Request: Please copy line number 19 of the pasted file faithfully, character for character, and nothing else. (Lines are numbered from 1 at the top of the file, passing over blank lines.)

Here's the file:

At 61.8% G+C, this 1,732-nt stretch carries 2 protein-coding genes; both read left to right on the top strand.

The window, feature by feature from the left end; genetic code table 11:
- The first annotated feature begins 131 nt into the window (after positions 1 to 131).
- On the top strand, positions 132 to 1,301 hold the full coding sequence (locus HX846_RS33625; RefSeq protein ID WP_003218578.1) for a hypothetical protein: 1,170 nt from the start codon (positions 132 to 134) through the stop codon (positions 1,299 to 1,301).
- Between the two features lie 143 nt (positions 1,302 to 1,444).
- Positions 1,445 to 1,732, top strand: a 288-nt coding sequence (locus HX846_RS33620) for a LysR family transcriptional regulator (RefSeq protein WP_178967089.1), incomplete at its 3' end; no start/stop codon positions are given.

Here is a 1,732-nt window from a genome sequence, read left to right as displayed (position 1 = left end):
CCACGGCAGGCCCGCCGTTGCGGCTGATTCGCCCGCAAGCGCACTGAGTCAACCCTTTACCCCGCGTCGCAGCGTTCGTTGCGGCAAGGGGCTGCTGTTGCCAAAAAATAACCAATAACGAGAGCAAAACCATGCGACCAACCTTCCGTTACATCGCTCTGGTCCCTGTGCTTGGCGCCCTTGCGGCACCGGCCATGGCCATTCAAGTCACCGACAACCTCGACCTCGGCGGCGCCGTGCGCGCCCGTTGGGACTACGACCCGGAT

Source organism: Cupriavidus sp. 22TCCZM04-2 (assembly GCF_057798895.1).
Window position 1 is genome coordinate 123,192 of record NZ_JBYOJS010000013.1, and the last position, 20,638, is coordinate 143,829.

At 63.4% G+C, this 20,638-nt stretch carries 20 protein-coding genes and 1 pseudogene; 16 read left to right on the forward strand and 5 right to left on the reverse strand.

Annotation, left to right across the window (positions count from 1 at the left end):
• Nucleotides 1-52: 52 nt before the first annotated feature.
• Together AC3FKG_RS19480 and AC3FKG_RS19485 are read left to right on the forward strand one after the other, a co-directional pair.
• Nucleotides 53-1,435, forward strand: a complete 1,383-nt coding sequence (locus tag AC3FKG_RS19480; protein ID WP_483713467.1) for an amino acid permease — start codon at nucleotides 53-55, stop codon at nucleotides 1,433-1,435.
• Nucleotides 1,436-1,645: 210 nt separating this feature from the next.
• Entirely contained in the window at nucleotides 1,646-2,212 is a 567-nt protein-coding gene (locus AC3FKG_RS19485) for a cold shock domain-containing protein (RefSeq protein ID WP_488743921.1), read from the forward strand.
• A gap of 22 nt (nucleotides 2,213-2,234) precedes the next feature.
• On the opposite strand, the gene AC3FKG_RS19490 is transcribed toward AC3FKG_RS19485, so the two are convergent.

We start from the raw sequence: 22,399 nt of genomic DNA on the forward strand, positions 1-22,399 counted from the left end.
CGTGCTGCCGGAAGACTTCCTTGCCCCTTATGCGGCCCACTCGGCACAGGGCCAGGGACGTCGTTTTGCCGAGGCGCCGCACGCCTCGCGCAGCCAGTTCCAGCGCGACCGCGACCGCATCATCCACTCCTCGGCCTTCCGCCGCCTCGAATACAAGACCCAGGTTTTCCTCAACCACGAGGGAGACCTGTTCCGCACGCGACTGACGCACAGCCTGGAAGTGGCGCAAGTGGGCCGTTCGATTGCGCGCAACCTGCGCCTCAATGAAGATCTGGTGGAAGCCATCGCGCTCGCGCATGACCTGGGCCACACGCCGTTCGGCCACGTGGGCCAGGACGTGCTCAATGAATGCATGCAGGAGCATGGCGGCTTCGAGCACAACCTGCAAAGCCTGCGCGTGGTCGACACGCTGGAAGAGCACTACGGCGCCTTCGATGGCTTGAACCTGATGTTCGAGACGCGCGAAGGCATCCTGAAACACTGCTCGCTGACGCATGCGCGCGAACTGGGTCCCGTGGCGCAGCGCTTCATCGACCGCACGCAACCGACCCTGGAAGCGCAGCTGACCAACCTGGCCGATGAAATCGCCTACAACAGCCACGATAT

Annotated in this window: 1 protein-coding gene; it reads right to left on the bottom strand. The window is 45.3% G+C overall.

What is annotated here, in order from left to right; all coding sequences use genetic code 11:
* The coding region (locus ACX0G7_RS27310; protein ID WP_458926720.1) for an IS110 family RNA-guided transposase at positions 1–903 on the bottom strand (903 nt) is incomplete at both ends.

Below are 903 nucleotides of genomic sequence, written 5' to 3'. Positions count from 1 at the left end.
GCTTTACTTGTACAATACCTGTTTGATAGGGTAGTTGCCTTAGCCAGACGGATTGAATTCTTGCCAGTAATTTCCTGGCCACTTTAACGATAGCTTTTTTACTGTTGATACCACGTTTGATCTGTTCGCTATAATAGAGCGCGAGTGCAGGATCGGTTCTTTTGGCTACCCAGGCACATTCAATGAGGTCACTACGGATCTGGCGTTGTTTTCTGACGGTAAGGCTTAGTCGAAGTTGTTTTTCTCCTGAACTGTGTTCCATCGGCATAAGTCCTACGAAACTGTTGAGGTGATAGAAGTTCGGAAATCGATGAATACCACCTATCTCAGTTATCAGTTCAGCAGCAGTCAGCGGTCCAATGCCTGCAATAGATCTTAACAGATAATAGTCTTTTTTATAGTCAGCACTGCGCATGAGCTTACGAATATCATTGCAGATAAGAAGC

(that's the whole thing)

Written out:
• On the opposite strand, the gene AC3FKG_RS19490 is transcribed toward AC3FKG_RS19485, so the two are convergent.